1. ^ Sveti Stefan Island
  2. ^ a b Amy Louise Bailey (22 November 2017). "Aman Sveti Stefan, Montenegro – hotel review". Evening Standard.
  3. ^ a b c d e "Aman Sveti Stefan" (PDF).
  4. ^ Lovett Fielding Edwards (1974). The Yugoslav coast. Batsford. p. 45. ISBN 9780713428391.
  5. ^ a b "Istorija". Sveti Stefan (in Bosnian). Archived from the original on 22 February 2008.
  6. ^ Cantacuzino, Sherban (1975). New uses for old buildings. Architectural Press. ISBN 978-0-85139-499-2. Retrieved 2 May 2011.
  7. ^ "Aman Sveti Stefan". Kiwicollection. Retrieved 30 April 2011.
  8. ^ "Манастир Прасквица". Metropolitanate of Montenegro and the Littoral. Archived from the original on 18 November 2012. Retrieved 12 June 2013.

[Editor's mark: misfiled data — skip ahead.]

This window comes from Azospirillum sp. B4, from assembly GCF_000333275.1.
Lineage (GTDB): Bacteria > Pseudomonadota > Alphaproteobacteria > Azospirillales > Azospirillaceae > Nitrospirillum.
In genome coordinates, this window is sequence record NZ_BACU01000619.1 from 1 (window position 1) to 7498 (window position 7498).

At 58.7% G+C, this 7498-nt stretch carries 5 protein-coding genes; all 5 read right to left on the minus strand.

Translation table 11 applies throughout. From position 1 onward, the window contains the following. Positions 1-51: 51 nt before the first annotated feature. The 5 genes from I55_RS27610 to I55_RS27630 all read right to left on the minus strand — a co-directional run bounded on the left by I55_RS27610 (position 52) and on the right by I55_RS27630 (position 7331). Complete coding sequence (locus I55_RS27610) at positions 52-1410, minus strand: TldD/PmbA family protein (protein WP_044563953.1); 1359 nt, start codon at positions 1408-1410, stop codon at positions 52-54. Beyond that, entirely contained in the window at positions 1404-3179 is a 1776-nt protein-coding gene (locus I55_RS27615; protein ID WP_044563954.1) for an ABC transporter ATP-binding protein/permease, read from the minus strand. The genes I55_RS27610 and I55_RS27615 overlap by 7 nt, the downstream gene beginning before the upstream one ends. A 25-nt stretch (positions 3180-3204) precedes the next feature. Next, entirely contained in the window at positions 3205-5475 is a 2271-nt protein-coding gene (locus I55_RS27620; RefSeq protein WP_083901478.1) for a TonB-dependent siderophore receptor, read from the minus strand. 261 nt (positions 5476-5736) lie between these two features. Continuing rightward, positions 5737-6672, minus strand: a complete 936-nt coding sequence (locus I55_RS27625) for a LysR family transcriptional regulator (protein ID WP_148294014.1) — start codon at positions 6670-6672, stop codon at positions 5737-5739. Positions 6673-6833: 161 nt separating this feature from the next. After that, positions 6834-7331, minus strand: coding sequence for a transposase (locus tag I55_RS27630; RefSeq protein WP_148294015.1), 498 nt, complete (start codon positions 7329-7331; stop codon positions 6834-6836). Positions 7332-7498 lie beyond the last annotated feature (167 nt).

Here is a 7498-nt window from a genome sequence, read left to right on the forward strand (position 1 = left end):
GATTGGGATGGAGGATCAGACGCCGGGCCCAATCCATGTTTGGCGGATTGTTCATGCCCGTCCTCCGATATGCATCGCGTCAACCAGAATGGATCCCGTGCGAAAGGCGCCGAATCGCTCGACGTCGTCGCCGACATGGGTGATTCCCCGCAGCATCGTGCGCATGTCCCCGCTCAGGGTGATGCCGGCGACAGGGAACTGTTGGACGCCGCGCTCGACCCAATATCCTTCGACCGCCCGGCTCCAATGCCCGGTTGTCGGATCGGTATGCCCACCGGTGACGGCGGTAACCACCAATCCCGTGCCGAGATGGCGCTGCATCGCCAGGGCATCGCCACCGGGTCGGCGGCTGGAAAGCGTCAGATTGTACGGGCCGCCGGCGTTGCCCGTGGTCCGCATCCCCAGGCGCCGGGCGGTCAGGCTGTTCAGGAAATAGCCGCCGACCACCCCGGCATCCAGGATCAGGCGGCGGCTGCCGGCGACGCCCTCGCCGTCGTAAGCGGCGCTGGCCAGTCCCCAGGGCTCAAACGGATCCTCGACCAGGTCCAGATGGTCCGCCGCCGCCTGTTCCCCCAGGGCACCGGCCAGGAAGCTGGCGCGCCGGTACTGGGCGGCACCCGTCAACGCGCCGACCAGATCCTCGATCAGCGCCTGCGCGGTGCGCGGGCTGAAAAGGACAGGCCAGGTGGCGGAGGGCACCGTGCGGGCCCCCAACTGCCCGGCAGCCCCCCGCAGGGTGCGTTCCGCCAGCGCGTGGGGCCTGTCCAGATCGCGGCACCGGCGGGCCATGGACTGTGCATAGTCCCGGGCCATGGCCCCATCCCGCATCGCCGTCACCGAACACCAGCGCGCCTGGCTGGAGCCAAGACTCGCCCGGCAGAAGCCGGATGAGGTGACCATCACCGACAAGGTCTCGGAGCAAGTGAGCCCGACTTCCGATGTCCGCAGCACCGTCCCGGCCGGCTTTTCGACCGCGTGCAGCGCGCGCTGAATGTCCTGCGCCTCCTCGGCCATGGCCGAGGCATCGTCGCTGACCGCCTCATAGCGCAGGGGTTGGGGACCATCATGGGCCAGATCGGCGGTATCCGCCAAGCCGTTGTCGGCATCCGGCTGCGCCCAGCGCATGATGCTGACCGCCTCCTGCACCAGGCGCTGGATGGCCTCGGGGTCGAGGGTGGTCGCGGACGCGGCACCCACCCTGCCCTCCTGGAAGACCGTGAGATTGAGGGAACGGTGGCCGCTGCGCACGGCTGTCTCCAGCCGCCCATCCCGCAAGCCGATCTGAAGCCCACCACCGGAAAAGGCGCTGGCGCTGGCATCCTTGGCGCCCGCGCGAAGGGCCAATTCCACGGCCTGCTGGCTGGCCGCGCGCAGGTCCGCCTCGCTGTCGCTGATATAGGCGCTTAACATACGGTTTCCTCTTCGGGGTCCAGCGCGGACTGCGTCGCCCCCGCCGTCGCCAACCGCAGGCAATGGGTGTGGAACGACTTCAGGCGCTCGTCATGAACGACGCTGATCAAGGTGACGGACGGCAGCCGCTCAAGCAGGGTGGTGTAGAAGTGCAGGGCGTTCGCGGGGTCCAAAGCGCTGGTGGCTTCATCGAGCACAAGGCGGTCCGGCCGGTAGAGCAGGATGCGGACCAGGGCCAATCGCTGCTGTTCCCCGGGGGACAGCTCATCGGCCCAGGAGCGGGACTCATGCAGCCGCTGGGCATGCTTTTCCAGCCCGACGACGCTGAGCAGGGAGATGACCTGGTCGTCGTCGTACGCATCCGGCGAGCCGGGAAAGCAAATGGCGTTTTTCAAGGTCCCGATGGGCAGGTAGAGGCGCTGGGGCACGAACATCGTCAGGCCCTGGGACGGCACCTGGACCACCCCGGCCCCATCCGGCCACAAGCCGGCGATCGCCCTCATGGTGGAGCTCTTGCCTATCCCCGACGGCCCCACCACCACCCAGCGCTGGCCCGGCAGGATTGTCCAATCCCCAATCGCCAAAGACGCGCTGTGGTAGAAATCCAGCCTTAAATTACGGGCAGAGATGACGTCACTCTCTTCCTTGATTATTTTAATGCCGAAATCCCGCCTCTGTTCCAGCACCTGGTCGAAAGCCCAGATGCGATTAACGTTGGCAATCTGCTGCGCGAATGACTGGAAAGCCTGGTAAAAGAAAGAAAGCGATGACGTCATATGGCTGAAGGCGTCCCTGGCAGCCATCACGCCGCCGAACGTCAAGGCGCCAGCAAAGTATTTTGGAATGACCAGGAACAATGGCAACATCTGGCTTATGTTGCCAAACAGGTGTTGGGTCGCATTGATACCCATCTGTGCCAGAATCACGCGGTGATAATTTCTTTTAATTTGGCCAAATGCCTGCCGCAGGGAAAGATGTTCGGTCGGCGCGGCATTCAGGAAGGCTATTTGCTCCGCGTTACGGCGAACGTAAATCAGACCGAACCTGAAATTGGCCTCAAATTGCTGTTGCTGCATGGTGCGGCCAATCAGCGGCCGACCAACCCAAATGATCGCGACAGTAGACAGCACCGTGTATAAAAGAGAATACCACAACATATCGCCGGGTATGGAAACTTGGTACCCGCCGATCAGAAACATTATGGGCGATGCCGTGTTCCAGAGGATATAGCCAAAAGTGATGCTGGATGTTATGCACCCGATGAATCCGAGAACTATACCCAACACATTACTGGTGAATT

9. ^ Travel & leisure. American Express Pub. Corp. 2008.
  10. ^ Metzelthin, Pearl Violette Newfield (2005). Gourmet. Condé Nast Publications. Retrieved 2 May 2011.
  11. ^ United States. Foreign Broadcast Information Service (1995). Daily report: East Europe. The Service. p. 39. Retrieved 2 May 2011.
  12. ^ Chess life. United States Chess Federation. 2001. Retrieved 2 May 2011.
  13. ^ The bulletin. J. Haynes and J.F. Archibald. 1992. Retrieved 2 May 2011.
  14. ^ Annalisa Rellie (22 May 2008). Montenegro, 3rd. Bradt Travel Guides. pp. 150–. ISBN 978-1-84162-225-5. Retrieved 30 April 2011.
  15. ^ "Aman Sveti Stefan". Retrieved 30 April 2011.
  16. ^ "The anniversary of the Sveti Stefan Hotel marked by a concert by Andrea Bocelli". Travel Daily News. Archived from the original on 23 July 2010. Retrieved 30 April 2011..
  17. ^ "Why Is Sveti Stefan Closed to the Public? Montenegro's Elitest Island". The Budget Savvy Travelers.
  18. ^ "„Sveti Stefan" i Vila „Miločer" ostaju zatvoreni". Damas (in Croatian). 2021-05-29.
  19. ^ "Suites". Aman Resorts. Retrieved 2 May 2011.